The first screening of the director's latest animation takes place on February 16 as part of the "Berlinale Shorts" programme - marking its world premiere. It is an adaptation of the romantic ballad written by Adam Mickiewicz, made with a combination of 3D and classic animation inspired by traditional oil painting...
Świteź, dir. Kamil Polak, photo from www.switez.com
The animation, Świteź directed by Kamil Polak has qualified for the Berlinale Shorts competition at the 61st International Film Festival in Berlin
Świteź / The Lost Town of Świteź is the only Polish short to be screened this year in Berlin. The curator of Berlinale Shorts, Maike Mia Höhne, defined the Polish animation as a deeply moving film. The first screening of the competition will be held on Wednesday, February 16, 2011 - marking the world premiere of the film.
Świteź is an adaptation of the romantic ballad written by Adam Mickiewicz of the same title. The twenty-minute animated film is made with the combination of 3D computer art animation technique and classic animation based on traditional techniques of oil painting.
The film tells the story of a mysterious lake with an enchanted medieval town resting at its bottom. The plot takes place during two time frames, in the modern era of Mickiewicz and in the Middle Ages, when according to legend the city of Świteź was flooded. This is the apocalyptic tale of destruction, the wonders of the eternal struggle between good and evil, faith and hope.
The film takes elements of oil and tempera painting into a three-dimensional space, combining the means of expression of classic animation with special effects and computer animation. The unique aesthetics of images is achieved by using the latest technology, the effect of brush strokes. Dramaturgy and the rhythm of shots in Świteź follows the music for the symphony orchestra and choir, specially composed for the film by Irina Bogdanovich.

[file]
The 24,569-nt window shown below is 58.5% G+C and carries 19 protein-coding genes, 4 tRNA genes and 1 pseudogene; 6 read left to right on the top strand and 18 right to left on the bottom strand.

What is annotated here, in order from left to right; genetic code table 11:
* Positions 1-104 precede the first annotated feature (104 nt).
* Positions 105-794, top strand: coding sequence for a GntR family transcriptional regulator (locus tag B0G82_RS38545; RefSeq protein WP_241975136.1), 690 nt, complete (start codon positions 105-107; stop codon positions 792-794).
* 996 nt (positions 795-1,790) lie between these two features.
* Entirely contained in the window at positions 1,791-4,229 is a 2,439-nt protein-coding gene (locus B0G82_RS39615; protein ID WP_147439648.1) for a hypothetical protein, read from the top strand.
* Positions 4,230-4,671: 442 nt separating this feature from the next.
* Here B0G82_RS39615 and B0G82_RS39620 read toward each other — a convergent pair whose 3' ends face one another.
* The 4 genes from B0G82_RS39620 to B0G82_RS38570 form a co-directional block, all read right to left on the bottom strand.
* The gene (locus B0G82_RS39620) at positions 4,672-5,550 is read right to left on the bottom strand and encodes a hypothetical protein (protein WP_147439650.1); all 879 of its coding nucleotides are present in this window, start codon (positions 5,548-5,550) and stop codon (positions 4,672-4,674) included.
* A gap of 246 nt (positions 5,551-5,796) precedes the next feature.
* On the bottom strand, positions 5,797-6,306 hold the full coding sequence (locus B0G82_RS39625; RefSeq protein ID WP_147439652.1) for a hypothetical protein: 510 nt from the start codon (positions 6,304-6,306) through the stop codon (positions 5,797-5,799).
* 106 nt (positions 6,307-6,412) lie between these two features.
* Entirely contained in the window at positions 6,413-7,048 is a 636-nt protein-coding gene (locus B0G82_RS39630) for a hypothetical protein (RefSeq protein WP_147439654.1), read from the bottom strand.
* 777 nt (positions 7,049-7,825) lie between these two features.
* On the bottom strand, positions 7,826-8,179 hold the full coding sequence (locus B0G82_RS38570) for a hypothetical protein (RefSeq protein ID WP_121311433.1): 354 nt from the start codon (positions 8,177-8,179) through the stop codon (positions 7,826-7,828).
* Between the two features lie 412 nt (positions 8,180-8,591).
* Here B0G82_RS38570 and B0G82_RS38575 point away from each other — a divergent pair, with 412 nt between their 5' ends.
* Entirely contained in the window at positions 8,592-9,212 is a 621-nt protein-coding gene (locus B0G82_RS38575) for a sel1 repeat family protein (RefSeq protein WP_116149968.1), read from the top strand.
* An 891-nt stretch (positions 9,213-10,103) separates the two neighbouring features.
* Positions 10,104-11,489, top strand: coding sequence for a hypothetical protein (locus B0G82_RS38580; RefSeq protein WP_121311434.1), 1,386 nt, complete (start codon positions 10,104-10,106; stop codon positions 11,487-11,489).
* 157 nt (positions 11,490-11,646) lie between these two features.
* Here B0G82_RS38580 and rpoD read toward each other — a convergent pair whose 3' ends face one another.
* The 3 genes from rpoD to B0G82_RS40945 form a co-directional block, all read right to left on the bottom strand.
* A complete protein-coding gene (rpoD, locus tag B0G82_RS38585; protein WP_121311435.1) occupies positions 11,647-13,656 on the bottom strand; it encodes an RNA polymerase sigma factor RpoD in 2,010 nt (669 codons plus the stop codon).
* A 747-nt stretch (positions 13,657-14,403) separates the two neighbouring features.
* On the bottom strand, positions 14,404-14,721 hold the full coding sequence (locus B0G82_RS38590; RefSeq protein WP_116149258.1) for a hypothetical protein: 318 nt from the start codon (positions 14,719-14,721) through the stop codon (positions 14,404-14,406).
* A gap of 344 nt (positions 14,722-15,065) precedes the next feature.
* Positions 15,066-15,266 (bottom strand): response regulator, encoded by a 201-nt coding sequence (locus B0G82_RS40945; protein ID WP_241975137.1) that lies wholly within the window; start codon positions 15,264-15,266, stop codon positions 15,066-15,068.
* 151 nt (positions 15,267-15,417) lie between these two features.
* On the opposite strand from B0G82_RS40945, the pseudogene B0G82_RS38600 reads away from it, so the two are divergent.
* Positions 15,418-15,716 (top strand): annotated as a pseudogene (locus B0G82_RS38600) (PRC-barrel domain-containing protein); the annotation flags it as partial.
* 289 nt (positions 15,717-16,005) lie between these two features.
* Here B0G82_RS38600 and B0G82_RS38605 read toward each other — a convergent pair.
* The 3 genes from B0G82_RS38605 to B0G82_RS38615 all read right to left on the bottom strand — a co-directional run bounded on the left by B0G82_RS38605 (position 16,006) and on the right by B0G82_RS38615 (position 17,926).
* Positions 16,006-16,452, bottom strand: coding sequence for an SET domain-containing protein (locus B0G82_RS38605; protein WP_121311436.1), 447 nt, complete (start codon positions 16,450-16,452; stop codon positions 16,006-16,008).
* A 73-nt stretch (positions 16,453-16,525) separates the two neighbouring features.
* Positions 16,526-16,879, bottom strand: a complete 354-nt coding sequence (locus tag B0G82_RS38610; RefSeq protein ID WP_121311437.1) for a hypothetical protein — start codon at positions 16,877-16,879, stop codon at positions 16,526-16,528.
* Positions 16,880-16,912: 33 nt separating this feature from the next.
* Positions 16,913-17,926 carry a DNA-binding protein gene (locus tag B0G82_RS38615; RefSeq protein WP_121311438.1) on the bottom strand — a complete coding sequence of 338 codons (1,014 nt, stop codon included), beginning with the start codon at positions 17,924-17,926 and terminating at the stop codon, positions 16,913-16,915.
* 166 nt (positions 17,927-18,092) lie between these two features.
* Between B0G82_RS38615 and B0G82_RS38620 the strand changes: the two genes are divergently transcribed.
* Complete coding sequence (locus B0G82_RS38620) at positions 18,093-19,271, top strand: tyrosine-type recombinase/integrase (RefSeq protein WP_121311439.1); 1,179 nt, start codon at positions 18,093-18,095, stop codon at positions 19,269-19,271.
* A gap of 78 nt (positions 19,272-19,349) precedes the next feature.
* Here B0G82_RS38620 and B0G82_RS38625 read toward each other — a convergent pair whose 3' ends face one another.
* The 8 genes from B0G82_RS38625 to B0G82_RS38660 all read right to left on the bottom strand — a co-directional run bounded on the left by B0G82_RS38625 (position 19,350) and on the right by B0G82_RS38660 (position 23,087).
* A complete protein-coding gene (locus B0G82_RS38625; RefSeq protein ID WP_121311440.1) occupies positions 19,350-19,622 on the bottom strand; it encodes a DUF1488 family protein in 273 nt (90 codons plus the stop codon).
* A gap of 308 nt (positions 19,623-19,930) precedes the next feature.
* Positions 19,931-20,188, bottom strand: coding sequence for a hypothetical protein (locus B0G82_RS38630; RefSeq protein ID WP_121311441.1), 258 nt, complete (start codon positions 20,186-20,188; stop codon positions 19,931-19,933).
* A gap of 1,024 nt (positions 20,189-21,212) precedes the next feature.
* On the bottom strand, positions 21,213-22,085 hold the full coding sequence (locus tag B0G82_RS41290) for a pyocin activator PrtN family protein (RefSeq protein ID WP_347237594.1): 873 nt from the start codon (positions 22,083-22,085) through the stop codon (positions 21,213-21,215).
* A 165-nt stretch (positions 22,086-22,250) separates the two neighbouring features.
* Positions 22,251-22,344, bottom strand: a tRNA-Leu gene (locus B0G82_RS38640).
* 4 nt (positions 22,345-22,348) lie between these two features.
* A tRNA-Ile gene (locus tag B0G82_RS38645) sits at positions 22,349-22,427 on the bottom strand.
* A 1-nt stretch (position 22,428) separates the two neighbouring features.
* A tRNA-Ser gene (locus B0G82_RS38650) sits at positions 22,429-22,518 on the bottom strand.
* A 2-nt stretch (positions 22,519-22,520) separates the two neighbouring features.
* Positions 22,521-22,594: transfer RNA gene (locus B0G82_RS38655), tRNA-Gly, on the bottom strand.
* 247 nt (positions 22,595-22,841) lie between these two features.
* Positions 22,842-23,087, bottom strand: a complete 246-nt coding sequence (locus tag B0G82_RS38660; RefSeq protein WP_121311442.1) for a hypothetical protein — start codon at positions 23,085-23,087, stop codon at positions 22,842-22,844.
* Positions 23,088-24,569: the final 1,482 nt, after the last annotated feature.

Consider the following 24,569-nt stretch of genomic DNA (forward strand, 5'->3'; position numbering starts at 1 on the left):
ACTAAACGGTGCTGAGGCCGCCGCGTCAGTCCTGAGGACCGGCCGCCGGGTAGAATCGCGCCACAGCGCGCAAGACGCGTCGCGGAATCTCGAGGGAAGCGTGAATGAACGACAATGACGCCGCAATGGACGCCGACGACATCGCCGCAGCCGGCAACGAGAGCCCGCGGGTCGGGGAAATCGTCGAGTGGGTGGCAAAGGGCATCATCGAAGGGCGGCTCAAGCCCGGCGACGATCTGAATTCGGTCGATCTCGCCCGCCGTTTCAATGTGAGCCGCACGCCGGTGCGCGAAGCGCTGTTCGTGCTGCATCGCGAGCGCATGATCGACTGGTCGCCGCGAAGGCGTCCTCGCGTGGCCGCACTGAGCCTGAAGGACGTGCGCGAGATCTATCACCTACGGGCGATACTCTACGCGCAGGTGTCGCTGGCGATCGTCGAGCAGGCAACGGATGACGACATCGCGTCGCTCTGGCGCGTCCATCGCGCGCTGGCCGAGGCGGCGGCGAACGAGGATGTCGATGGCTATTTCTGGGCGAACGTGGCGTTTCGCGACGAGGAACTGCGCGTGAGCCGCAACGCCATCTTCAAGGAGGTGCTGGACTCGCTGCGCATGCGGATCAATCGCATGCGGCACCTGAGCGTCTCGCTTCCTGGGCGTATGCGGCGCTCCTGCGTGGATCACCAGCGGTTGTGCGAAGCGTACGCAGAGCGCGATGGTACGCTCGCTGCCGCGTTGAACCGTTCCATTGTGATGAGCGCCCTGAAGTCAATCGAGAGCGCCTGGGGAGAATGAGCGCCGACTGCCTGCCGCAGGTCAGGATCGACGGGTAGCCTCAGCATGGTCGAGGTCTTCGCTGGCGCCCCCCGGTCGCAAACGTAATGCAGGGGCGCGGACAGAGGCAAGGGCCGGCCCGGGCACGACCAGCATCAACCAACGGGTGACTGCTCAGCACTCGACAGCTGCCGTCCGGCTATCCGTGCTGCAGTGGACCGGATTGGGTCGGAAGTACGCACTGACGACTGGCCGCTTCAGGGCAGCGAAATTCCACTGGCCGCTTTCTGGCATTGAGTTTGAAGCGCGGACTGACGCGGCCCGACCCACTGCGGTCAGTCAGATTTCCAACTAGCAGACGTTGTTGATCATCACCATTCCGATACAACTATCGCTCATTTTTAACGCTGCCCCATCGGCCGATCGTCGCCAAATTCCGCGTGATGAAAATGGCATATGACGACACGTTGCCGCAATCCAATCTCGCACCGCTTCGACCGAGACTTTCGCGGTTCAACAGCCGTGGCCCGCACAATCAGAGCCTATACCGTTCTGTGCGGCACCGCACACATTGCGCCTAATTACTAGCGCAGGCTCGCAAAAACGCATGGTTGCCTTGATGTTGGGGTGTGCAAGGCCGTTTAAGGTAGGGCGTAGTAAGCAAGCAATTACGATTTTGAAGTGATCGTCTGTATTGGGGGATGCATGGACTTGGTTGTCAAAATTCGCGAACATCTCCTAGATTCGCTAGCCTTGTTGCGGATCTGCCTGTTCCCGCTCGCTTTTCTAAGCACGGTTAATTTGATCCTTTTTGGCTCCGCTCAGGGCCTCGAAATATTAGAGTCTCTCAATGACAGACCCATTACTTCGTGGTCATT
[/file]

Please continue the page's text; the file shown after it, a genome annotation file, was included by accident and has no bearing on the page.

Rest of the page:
Świteź is a modern combination of literature, painting, music and animation. Work on the film took seven years. Meant to be the director's thesis work, it grew gradually. Initially, it was realised in the Se-ma-for studio, and during its progress, both Polish and foreign co-producers joined the project.
The International Film Festival in Berlin has been taking place for the past 61 years and is one of the most important and prestigious film festivals in the world. This year's edition was held from February 10 - 20, 2011.
The Berlinale Shorts film competition has been organised since 1955. The competition will screen 25 films from 21 countries, and will be judged by an International Jury including: Nan Goldin, an American photographer and director; Renen Schorr, an Israeli director and manager of the Sam Spiegel Film as well as Tunisian director and producer Ibrahim Letaief.
The films will compete for the Golden and Silver Bear Statuettes and the European Film Academy award as well as a scholarship from the DAAD.
More information about the 61 International Film Festival in Berlin log on to: www.berlinale.de.
More about the film Świteź directed by Kamil Polak: www.switez.com.